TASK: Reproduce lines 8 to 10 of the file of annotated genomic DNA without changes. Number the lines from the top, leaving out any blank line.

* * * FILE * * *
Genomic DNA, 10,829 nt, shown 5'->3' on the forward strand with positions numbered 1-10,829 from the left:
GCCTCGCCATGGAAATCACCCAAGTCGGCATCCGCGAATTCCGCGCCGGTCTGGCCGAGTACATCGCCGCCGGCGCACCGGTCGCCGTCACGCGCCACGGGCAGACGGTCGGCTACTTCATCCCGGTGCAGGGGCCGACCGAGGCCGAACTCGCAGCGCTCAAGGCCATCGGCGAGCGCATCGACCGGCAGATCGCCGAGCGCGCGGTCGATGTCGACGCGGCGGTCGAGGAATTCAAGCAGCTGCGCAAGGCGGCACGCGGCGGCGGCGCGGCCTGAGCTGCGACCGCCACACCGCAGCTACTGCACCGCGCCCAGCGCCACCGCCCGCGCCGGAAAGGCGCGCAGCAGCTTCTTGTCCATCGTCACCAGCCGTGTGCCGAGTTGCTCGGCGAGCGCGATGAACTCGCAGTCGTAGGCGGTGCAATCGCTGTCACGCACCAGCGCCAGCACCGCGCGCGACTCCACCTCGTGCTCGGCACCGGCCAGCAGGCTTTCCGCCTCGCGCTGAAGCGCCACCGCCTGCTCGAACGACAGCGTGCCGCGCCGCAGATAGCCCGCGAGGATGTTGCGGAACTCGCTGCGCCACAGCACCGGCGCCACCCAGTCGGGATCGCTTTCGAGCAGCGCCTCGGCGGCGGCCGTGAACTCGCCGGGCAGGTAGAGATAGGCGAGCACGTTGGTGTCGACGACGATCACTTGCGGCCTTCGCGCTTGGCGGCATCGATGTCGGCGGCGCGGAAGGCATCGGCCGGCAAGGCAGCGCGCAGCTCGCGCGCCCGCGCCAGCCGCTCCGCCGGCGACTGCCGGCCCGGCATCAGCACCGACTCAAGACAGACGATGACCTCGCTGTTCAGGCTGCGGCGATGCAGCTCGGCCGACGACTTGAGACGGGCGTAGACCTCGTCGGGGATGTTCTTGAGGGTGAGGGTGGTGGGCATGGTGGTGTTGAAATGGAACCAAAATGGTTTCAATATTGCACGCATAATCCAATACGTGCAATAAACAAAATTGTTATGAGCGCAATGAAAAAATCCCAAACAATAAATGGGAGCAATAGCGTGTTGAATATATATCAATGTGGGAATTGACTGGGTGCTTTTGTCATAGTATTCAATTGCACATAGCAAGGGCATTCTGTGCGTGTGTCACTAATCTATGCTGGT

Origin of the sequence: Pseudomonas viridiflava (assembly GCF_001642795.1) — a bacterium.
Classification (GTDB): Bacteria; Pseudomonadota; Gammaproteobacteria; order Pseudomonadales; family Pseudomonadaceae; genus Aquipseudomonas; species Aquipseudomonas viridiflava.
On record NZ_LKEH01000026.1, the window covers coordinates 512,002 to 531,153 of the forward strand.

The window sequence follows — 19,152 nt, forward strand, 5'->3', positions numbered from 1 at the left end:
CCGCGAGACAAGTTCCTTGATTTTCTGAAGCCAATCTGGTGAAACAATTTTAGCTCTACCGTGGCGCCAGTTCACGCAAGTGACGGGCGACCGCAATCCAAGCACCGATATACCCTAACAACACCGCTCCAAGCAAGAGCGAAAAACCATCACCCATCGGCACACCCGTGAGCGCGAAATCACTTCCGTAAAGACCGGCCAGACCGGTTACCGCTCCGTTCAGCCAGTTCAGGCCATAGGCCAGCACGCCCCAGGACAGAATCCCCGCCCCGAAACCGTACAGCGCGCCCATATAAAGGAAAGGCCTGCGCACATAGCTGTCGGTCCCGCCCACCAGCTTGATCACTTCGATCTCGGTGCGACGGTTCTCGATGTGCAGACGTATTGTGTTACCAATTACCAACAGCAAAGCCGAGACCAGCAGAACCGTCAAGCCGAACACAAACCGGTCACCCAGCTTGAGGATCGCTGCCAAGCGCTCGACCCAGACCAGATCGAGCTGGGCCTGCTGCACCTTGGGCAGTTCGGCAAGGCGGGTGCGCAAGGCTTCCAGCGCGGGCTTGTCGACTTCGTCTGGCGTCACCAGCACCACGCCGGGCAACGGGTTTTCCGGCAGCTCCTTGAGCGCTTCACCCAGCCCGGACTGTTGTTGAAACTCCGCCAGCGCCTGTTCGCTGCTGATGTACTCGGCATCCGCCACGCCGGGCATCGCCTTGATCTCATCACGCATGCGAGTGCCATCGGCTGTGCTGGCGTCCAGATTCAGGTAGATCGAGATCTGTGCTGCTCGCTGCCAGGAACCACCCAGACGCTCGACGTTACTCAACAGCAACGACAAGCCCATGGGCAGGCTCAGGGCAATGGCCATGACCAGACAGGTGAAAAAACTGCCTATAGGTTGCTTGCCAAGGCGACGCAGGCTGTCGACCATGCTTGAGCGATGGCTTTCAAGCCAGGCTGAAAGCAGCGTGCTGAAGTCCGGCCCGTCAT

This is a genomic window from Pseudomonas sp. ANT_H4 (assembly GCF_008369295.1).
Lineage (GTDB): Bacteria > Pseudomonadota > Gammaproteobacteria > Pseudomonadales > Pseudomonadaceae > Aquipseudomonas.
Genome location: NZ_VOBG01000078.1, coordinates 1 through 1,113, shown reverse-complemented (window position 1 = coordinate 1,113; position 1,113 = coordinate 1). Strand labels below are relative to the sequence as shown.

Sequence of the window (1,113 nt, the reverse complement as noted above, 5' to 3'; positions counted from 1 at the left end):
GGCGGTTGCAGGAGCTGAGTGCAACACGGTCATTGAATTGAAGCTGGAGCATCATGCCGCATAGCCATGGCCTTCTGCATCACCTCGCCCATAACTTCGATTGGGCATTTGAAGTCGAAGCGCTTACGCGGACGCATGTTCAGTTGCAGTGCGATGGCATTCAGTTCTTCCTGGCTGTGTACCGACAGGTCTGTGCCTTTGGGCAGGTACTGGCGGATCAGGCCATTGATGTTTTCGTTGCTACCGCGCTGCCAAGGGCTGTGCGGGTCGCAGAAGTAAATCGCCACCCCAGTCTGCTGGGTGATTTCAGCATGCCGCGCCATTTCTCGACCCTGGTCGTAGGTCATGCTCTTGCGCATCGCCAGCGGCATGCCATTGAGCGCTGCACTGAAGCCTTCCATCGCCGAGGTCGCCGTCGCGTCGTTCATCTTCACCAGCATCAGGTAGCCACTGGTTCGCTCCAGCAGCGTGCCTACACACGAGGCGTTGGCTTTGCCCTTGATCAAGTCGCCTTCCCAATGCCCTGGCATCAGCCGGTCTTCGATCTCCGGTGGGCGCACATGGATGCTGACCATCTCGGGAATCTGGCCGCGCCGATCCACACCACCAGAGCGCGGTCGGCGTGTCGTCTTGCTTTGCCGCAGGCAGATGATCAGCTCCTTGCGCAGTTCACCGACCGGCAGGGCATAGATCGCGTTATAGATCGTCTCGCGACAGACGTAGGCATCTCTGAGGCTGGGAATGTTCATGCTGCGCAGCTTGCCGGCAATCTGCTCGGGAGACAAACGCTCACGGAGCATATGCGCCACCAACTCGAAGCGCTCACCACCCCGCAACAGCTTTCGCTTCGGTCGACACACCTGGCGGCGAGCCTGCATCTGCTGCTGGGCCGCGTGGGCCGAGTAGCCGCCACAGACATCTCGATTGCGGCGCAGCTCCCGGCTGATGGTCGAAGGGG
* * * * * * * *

This is a genomic window from Pseudomonas sp. ANT_H4 (assembly GCF_008369295.1).
Lineage (GTDB): Bacteria > Pseudomonadota > Gammaproteobacteria > Pseudomonadales > Pseudomonadaceae > Aquipseudomonas.
Genome location: NZ_VOBG01000078.1, coordinates 1 through 1,113, shown reverse-complemented (window position 1 = coordinate 1,113; position 1,113 = coordinate 1). Strand labels below are relative to the sequence as shown.